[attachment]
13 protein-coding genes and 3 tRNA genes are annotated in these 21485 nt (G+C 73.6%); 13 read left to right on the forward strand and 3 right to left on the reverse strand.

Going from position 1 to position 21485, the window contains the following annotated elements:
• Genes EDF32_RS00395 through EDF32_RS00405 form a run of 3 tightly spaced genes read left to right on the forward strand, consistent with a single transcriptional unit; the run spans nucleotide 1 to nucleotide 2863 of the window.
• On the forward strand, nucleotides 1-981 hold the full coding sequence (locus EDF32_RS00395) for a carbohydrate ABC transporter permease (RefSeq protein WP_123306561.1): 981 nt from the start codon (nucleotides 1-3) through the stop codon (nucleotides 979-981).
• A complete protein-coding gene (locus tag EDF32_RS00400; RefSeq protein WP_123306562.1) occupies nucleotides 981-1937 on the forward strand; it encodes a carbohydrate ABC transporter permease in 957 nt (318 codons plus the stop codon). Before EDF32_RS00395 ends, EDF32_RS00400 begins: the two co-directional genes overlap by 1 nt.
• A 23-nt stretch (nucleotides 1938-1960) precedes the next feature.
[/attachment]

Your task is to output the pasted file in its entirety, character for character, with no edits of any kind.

13 protein-coding genes and 3 tRNA genes are annotated in these 21485 nt (G+C 73.6%); 13 read left to right on the forward strand and 3 right to left on the reverse strand.

Going from position 1 to position 21485, the window contains the following annotated elements:
• Genes EDF32_RS00395 through EDF32_RS00405 form a run of 3 tightly spaced genes read left to right on the forward strand, consistent with a single transcriptional unit; the run spans nucleotide 1 to nucleotide 2863 of the window.
• On the forward strand, nucleotides 1-981 hold the full coding sequence (locus EDF32_RS00395) for a carbohydrate ABC transporter permease (RefSeq protein WP_123306561.1): 981 nt from the start codon (nucleotides 1-3) through the stop codon (nucleotides 979-981).
• A complete protein-coding gene (locus tag EDF32_RS00400; RefSeq protein WP_123306562.1) occupies nucleotides 981-1937 on the forward strand; it encodes a carbohydrate ABC transporter permease in 957 nt (318 codons plus the stop codon). Before EDF32_RS00395 ends, EDF32_RS00400 begins: the two co-directional genes overlap by 1 nt.
• A 23-nt stretch (nucleotides 1938-1960) precedes the next feature.